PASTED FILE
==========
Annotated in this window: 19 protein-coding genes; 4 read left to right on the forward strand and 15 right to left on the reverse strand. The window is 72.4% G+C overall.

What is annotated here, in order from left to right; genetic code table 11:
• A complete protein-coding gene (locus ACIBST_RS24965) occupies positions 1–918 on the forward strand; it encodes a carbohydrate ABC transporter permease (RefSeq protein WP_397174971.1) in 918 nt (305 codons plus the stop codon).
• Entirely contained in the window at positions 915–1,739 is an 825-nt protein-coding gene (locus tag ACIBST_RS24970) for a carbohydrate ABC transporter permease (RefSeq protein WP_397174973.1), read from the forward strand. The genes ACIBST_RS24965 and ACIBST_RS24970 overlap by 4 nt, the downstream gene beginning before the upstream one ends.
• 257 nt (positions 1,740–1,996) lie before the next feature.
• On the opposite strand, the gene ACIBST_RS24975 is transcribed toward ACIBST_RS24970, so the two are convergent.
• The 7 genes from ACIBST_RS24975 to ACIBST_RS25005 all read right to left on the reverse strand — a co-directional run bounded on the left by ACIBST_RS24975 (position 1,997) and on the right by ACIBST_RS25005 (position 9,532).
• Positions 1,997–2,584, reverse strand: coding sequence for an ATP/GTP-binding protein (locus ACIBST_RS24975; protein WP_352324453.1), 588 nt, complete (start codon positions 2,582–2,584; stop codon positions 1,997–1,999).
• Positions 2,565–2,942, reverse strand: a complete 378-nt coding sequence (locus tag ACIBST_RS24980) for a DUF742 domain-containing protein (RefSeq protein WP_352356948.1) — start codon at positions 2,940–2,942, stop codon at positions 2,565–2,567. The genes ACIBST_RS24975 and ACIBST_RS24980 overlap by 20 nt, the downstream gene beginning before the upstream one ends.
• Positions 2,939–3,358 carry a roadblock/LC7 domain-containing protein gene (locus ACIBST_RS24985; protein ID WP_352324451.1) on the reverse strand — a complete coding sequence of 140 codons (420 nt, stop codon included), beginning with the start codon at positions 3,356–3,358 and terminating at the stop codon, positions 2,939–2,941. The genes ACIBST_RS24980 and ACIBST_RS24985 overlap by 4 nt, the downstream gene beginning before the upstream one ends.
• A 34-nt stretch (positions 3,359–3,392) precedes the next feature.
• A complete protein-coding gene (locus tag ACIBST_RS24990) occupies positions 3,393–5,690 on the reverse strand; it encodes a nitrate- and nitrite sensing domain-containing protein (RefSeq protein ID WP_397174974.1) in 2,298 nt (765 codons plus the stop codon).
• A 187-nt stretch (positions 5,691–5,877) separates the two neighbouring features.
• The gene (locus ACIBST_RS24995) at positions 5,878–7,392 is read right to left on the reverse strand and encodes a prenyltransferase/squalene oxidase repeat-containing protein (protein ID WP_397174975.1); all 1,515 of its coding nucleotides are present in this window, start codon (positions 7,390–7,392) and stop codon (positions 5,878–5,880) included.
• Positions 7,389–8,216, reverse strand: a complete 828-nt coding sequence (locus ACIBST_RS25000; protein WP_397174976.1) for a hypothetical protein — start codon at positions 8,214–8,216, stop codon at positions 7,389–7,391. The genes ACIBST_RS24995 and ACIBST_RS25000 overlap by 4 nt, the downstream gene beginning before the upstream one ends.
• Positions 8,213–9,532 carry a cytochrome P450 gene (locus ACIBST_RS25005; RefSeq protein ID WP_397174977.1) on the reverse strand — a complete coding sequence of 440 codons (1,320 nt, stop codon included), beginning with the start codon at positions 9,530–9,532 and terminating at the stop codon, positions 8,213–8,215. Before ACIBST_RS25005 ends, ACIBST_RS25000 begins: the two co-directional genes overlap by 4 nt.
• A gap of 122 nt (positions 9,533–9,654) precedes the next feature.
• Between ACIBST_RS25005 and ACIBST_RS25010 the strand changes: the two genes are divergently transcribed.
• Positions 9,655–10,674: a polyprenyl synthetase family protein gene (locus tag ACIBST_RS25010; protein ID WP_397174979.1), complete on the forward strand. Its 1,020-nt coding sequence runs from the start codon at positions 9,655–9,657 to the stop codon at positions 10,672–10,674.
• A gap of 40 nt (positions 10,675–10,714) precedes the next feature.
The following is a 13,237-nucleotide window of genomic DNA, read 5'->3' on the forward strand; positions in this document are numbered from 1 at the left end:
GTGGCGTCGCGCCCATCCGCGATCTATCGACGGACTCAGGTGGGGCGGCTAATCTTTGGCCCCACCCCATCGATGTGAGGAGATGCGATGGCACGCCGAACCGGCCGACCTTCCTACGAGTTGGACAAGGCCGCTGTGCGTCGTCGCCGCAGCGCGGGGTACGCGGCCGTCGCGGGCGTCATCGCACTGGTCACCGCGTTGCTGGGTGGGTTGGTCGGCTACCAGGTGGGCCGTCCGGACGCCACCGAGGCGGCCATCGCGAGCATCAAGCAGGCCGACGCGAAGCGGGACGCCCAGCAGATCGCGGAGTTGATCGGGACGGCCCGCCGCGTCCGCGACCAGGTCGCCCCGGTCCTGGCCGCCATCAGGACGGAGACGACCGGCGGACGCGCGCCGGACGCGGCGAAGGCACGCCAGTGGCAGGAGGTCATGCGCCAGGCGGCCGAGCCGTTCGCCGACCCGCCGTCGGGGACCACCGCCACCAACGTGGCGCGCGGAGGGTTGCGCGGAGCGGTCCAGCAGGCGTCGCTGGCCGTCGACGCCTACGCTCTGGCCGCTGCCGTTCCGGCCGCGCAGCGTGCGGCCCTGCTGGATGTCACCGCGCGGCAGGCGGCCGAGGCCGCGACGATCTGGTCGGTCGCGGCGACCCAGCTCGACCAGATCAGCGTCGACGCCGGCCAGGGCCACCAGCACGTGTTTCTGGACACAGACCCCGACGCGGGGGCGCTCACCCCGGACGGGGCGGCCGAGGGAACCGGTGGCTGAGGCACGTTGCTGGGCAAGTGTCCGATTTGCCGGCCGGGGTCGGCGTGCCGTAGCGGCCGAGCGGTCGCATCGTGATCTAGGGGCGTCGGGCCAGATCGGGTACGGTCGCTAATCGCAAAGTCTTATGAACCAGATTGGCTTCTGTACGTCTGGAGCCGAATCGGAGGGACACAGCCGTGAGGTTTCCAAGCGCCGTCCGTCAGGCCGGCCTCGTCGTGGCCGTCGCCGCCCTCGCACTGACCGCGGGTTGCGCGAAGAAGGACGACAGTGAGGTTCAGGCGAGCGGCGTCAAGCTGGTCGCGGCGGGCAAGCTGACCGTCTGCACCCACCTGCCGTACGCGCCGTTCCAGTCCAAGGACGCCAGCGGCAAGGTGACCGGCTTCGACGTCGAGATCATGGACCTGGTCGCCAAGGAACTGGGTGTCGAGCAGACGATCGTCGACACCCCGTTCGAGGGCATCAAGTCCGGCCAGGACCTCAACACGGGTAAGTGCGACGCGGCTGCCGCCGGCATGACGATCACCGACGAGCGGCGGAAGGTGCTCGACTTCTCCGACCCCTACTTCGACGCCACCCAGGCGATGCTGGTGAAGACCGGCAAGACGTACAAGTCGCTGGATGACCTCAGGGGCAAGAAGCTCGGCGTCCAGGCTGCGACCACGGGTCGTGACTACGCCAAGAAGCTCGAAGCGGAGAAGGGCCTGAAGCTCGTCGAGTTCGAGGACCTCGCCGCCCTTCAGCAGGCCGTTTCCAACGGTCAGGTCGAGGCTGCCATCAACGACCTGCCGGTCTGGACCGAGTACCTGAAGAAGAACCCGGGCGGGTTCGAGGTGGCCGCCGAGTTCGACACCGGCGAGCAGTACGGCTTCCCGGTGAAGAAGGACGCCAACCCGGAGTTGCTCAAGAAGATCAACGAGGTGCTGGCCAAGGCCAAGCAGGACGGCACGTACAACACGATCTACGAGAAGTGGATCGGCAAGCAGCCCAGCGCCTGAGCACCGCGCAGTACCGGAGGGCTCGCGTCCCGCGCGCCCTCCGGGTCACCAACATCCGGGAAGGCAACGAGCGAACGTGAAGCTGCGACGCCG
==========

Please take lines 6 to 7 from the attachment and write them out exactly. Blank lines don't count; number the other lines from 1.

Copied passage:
• On the opposite strand, the gene ACIBST_RS24975 is transcribed toward ACIBST_RS24970, so the two are convergent.
• The 7 genes from ACIBST_RS24975 to ACIBST_RS25005 all read right to left on the reverse strand — a co-directional run bounded on the left by ACIBST_RS24975 (position 1,997) and on the right by ACIBST_RS25005 (position 9,532).